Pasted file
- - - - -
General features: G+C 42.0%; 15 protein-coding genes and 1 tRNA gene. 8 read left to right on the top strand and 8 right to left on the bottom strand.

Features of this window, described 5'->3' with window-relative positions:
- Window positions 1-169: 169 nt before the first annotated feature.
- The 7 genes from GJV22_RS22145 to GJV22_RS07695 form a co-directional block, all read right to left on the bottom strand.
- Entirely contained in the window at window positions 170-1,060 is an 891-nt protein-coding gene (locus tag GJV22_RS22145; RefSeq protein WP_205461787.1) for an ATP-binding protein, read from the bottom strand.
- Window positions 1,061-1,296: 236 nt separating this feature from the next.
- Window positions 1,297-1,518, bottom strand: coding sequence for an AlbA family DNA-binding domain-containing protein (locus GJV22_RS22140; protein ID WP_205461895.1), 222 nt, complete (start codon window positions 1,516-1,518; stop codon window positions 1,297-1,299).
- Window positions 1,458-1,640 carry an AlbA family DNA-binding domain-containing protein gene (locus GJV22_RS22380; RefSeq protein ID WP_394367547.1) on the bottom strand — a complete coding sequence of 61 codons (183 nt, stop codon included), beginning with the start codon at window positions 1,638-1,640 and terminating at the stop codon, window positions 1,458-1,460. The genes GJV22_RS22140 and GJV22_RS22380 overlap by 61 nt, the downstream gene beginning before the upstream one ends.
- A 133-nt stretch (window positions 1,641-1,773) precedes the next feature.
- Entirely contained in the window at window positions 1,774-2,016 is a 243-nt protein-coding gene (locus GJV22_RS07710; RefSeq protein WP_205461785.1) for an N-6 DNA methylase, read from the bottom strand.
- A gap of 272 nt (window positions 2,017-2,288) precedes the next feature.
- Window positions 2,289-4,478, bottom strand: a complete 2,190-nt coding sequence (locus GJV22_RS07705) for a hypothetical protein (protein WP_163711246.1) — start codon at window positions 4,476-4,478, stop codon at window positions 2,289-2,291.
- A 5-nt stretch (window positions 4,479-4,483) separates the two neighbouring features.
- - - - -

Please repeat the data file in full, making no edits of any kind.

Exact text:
General features: G+C 42.0%; 15 protein-coding genes and 1 tRNA gene. 8 read left to right on the top strand and 8 right to left on the bottom strand.

Features of this window, described 5'->3' with window-relative positions:
- Window positions 1-169: 169 nt before the first annotated feature.
- The 7 genes from GJV22_RS22145 to GJV22_RS07695 form a co-directional block, all read right to left on the bottom strand.
- Entirely contained in the window at window positions 170-1,060 is an 891-nt protein-coding gene (locus tag GJV22_RS22145; RefSeq protein WP_205461787.1) for an ATP-binding protein, read from the bottom strand.
- Window positions 1,061-1,296: 236 nt separating this feature from the next.
- Window positions 1,297-1,518, bottom strand: coding sequence for an AlbA family DNA-binding domain-containing protein (locus GJV22_RS22140; protein ID WP_205461895.1), 222 nt, complete (start codon window positions 1,516-1,518; stop codon window positions 1,297-1,299).
- Window positions 1,458-1,640 carry an AlbA family DNA-binding domain-containing protein gene (locus GJV22_RS22380; RefSeq protein ID WP_394367547.1) on the bottom strand — a complete coding sequence of 61 codons (183 nt, stop codon included), beginning with the start codon at window positions 1,638-1,640 and terminating at the stop codon, window positions 1,458-1,460. The genes GJV22_RS22140 and GJV22_RS22380 overlap by 61 nt, the downstream gene beginning before the upstream one ends.
- A 133-nt stretch (window positions 1,641-1,773) precedes the next feature.
- Entirely contained in the window at window positions 1,774-2,016 is a 243-nt protein-coding gene (locus GJV22_RS07710; RefSeq protein WP_205461785.1) for an N-6 DNA methylase, read from the bottom strand.
- A gap of 272 nt (window positions 2,017-2,288) precedes the next feature.
- Window positions 2,289-4,478, bottom strand: a complete 2,190-nt coding sequence (locus GJV22_RS07705) for a hypothetical protein (protein WP_163711246.1) — start codon at window positions 4,476-4,478, stop codon at window positions 2,289-2,291.
- A 5-nt stretch (window positions 4,479-4,483) separates the two neighbouring features.